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Car headlights could be “significant road safety risk” as thousands of drivers complain of being dazzled or distracted behind the wheel. Some 88 percent of drivers taking part in RAC’s study said they had been dazzled, effectively temporarily blinded, by headlights while on the road.
A massive 63 percent of road users said they were getting dazzled for more than a year or two with 23 percent claiming they were now being dazzled a lot more.
RAC spokesman Rod Dennis previously said: “It’s clear that the problem of drivers being dazzled by the headlights of others isn’t going away, and in fact our research shows that a large proportion of drivers say they’re getting dazzled more regularly now than a year or two ago.
“What’s more, and perhaps surprisingly, it’s younger drivers who are more likely to complain about glare which suggests the matter has little – if anything – to do with an individual’s eyesight.
“There are a number of factors that contribute to whether a headlight dazzles another driver or not, the most important being the angle of the headlights as you look at them.
“If they’re not angled properly – or the driver in the oncoming car has forgotten to dip their headlights – there’s every chance you’re going to get blinded.
“Modern LED headlight technology may also have a part to play as the human eye reacts to the so-called ‘blue light’ from LEDs differently to the ‘yellow light’ of conventional halogen headlights.”
The poll found a total of 64 percent of drivers said they believe headlight dazzle could cause other drivers to have accidents.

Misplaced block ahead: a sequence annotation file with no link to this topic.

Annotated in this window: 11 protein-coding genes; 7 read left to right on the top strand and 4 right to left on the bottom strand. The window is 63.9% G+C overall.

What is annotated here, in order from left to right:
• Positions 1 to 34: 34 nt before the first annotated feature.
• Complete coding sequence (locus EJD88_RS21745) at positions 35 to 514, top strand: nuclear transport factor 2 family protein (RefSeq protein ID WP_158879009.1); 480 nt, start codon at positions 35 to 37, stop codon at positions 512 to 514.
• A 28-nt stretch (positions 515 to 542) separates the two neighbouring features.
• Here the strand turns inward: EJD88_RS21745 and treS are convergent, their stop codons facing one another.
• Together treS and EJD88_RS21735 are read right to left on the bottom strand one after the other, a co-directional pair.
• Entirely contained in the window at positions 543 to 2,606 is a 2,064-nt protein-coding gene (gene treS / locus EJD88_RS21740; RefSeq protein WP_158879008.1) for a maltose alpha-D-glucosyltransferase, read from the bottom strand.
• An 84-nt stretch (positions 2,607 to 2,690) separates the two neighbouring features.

Around 65 percent of drivers said it takes between just one and five seconds to see clearly after being dazzled.
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However, a massive 12 percent said it took more than six seconds for their eyes to clear.
The RAC warned that drivers would travel more than 40 car lengths in this time, suggesting the lights could be compromising road safety.
Data from the poll showed that 82 percent of road users would like something done to help reduce headlight glare.
Young drivers are most likely to complain about brightness with 30 percent of those aged 17 to 34 believing lights are too bright.
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This compares to just 19 percent of road users aged 65 and over.
Meanwhile, of the young drivers who believe the lights were too bright, 70 percent thought the accident risk is increased. This fell to 62 percent among those aged 65 and above.
Mr Dennis added: “This presents a real irony: the brighter and better your vehicle’s headlights are, the clearer your night-time view of the road ahead is, often it seems at the expense of anyone coming towards you.
“The full intensity of your headlights – especially if they’re not angled down correctly – can cause oncoming drivers to momentarily glance away from the road or even be blinded for a few seconds.
“In short, being dazzled isn’t just about discomfort, it also represents a significant road safety risk.
“But while the apparent dazzling effect caused by headlights is a complicated one, it’s blindingly obvious just how many drivers want the issue looked into by the Government with a view to improving things for the future.
“Despite the RAC first having flagged drivers’ concerns several years ago, we’re not aware anything at all has happened – which will no doubt be extremely disappointing to many drivers.”
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